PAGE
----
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New paper by Peter Eckersley and Anders Sandberg;
Is Brain Emulation Dangerous?

Several scenarios are explored, including the intriguing and disturbing 'The Attacker Always Wins'

(.pdf can be downloaded from)
http://www.degruyter.com/view/j/jagi.201...format=INT

In OA we assume that the computing power arrives much sooner than the technology required for scanning human brains.

We also assume that non-human AIs that are not based on whole brain emulations arrive much earlier than whole brain emulations, and that partial, incomplete emulations can be made before complete emulations. These assumptions do not necessarily avert some of the uncomfortable conclusions that Eckersley and Sandberg arrive at; in fact they might make the situation worse, since a highly competent non-human AI would probably find hacking or enslaving a human upload/emulation relatively easy.
Abstract

Brain emulation is a hypothetical but extremely transformative technology which has a non-zero chance of appearing during the next century. This paper investigates whether such a technology would also have any predictable characteristics that give it a chance of being catastrophically dangerous, and whether there are any policy levers which might be used to make it safer. We conclude that the riskiness of brain emulation probably depends on the order of the preceding research trajectory. Broadly speaking, it appears safer for brain emulation to happen sooner, because slower CPUs would make the technology‘s impact more gradual. It may also be safer if brains are scanned before they are fully understood from a neuroscience perspective, thereby increasing the initial population of emulations, although this prediction is weaker and more scenario-dependent. The risks posed by brain emulation also seem strongly connected to questions about the balance of power between attackers and defenders in computer security contests. If economic property rights in CPU cycles1 are essentially enforceable, emulation appears to be comparatively safe; if CPU cycles are ultimately easy to steal, the appearance of brain emulation is more likely to be a destabilizing development for human geopolitics. Furthermore, if the computers used to run emulations can be kept secure, then it appears that making brain emulation technologies ―open‖ would make them safer. If, however, computer insecurity is deep and unavoidable, openness may actually be more dangerous. We point to some arguments that suggest the former may be true, tentatively implying that it would be good policy to work towards brain emulation using open scientific methodology and free/open source software codebases.
Non-zero means anything from 1 to 100%, so I'd be suprised if it appeared,
So would I, to be honest. In the OA scenario full emulation of the human mind and brain does not occur until 330 AT, nearly three hundred years from today; this may be overly optimistic.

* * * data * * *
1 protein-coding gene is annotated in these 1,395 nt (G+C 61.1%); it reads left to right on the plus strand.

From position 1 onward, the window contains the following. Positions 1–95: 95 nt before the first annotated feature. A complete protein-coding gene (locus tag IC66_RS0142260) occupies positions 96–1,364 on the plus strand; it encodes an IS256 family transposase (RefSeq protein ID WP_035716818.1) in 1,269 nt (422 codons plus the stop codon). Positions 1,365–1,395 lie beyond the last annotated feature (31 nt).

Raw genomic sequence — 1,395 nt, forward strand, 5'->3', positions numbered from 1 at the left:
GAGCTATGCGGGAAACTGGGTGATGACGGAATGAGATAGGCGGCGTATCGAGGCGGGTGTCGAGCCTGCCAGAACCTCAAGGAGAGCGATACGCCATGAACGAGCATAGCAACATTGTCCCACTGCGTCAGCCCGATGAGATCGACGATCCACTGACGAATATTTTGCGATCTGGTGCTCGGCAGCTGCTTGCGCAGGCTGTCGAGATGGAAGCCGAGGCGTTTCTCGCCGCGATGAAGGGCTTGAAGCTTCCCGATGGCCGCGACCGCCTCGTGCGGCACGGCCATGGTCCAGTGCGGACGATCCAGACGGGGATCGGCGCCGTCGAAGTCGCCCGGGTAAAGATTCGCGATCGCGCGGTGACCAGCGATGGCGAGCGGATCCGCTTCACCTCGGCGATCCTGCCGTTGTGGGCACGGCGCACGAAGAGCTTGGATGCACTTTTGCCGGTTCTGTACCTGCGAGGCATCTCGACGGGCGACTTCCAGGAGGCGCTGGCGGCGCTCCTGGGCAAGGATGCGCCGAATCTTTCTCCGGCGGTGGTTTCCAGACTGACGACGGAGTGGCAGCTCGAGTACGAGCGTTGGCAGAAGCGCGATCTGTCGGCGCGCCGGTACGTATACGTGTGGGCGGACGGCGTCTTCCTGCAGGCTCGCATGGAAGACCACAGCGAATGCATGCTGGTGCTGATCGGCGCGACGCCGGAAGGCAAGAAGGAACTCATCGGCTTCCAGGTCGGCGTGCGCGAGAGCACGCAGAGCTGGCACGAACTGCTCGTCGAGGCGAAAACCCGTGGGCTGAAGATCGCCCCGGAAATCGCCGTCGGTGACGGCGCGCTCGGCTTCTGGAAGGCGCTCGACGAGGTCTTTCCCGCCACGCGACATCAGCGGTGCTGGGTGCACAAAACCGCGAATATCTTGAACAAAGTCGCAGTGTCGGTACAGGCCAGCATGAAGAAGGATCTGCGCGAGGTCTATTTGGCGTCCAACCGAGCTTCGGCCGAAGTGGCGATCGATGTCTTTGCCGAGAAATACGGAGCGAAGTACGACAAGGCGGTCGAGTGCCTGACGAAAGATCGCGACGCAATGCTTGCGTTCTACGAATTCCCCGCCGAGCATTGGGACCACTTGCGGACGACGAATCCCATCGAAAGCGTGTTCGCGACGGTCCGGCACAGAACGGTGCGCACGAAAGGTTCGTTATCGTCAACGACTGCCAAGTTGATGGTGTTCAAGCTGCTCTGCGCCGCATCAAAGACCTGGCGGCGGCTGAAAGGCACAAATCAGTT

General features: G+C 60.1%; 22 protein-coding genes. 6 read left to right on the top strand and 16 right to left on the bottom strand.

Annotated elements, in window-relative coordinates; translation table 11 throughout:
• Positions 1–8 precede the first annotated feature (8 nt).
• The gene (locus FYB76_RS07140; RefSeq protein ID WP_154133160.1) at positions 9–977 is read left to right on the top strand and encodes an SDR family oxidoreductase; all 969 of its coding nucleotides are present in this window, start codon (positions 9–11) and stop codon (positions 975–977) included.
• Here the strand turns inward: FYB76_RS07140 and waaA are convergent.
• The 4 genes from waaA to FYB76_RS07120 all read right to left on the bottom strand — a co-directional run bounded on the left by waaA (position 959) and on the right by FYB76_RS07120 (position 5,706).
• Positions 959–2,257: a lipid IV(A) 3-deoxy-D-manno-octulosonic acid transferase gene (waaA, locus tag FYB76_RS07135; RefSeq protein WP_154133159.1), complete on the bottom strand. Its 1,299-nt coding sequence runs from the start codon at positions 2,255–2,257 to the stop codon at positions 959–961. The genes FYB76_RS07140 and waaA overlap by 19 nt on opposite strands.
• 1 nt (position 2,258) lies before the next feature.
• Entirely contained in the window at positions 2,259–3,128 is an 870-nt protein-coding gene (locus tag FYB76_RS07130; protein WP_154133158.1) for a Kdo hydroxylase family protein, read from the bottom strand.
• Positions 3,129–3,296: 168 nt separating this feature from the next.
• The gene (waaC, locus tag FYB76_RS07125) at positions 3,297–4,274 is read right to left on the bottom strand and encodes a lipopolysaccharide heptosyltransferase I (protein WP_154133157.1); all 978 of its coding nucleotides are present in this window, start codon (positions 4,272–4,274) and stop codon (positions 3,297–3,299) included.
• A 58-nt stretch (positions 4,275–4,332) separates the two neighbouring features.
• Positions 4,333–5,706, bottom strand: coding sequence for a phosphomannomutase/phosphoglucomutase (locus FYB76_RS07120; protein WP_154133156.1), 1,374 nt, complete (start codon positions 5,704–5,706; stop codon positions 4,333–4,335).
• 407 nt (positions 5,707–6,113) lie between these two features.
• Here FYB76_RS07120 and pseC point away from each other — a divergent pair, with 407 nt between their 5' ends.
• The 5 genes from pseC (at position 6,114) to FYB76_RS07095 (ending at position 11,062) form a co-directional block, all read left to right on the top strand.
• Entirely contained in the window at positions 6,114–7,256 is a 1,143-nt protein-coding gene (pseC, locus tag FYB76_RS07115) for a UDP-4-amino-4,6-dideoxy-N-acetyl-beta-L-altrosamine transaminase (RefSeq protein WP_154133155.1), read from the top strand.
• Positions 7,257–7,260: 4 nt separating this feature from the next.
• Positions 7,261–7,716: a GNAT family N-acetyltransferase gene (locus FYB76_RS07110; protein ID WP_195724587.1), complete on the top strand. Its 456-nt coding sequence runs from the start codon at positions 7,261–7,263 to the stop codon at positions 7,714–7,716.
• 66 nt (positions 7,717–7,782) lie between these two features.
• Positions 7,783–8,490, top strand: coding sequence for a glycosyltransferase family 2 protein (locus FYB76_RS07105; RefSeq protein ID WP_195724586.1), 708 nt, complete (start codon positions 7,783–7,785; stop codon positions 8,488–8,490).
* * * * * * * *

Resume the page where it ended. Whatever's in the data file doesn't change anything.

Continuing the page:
On the other hand if brain emulation is not developed until non-human AIs are in existence, the AIs might decide that this technology is superfluous.
We also assume that non-human AIs that are not based on whole brain emulations arrive much earlier than whole brain emulations, and that partial, incomplete emulations can be made before complete emulations. These assumptions do not necessarily avert some of the uncomfortable conclusions that Eckersley and Sandberg arrive at; in fact they might make the situation worse, since a highly competent non-human AI would probably find hacking or enslaving a human upload/emulation relatively easy.

WHile we are close to having computers with power equal to human brain, we don't have the abilty to scan but we do have working models and ideas of how a brain could work, so simulation rather than emulation seems to be possible much earlier.

the best article i havd at the moment, but india hopes to build a full brain emulation computer in 12 years. http://www.dnaindia.com/scitech/report-h...er-1676558. Of course these are based on models of how we think the brain work rather than a copy of a working brain. Even if our models are wrong how do we know the computer won't 'wake up' using a slighty different model of intelligence to ours?

If we take the human brain power to be 36.8x10 to the power of 15. ^15
We are talking peta-scale here and terra scale is already commercially availble . ATI Radeon™ HD 5970 Graphics card has 4.64x 10^12 (circa £100) and peta-scale is in supercomputers. Our super computers are pretty close

20×10^ 15 IBM Sequoia Circa 2011,(http://www.google.co.uk/imgres?imgurl=ht...KEBEPwdMAo) (and of course there is always distrubuted computing where we use multiple machines ala folding @home 8.1x10^15.

Also in terms of raw computing power intel hopes by 2018 to have a one exaflop suoer computer. 10^18 http://www.informationweek.com/exaflop-s...id/1064939?


if moores law holds constant you can extraploate future power and by 2030 we would have zettascale computing 10^21 so the raw power is certainly there.